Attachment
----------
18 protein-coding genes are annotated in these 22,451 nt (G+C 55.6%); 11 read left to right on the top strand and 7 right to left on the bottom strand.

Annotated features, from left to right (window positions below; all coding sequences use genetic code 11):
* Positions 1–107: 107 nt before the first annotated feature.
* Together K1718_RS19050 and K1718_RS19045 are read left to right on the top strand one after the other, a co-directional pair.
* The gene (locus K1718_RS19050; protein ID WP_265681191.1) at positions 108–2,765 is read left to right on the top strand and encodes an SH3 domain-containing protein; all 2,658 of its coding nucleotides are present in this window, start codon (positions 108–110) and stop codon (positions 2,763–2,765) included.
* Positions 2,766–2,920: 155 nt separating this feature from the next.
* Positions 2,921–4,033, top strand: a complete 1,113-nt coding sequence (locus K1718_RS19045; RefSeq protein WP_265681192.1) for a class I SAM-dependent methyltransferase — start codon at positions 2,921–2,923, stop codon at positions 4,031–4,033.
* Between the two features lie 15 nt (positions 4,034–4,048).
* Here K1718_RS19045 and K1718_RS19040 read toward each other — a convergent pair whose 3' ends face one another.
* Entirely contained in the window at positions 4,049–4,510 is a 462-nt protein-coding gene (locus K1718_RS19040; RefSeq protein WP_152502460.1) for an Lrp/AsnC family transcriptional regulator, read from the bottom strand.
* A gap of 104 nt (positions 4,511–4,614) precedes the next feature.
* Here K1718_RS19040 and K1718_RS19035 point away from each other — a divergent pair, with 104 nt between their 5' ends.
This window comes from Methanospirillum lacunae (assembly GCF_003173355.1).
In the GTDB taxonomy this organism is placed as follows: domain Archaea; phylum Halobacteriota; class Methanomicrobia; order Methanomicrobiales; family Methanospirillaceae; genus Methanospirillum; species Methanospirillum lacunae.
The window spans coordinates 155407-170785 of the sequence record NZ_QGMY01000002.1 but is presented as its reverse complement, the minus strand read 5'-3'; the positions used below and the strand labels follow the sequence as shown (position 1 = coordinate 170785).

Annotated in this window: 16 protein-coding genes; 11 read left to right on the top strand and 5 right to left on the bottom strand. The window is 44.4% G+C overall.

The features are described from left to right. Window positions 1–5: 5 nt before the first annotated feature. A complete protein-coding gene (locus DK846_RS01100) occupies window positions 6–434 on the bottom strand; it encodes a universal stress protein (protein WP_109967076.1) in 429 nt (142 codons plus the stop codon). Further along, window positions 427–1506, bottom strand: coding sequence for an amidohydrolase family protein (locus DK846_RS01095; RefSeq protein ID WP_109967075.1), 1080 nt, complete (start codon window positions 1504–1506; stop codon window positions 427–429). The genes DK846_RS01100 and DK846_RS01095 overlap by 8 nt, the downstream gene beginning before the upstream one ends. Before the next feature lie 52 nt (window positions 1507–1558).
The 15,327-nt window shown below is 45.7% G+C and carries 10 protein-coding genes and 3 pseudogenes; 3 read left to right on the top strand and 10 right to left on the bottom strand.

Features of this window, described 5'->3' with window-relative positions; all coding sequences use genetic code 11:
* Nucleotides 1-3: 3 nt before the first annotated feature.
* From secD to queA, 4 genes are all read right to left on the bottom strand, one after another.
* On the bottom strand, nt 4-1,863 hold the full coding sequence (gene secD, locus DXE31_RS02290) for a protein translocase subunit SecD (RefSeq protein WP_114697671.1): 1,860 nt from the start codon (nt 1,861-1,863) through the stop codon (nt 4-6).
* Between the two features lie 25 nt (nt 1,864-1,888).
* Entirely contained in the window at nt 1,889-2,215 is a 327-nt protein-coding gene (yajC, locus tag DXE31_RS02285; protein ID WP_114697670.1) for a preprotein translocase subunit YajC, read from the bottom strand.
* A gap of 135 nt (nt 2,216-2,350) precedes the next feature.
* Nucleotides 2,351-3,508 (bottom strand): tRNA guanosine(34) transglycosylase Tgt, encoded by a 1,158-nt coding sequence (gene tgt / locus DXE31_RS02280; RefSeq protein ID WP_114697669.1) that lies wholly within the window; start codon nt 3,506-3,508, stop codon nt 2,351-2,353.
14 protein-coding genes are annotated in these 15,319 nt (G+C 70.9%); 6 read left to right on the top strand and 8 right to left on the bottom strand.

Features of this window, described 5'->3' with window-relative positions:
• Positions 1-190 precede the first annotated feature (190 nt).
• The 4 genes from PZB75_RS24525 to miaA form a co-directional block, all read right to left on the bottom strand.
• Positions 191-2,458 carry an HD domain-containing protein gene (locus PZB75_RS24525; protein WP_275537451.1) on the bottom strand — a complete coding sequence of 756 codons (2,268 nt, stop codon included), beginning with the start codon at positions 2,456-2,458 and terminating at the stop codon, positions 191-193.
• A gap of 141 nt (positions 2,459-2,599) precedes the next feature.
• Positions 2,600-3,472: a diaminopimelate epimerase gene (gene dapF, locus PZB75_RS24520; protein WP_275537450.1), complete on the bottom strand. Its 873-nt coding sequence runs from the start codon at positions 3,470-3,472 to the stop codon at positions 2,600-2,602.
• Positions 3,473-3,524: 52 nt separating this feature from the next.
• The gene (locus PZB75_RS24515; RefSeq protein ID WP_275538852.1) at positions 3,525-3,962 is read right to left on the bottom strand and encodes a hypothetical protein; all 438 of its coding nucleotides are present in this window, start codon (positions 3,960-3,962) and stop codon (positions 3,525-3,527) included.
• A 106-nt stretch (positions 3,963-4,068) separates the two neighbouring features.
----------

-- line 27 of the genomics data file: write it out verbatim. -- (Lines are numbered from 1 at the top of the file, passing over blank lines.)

14 protein-coding genes are annotated in these 15,319 nt (G+C 70.9%); 6 read left to right on the top strand and 8 right to left on the bottom strand.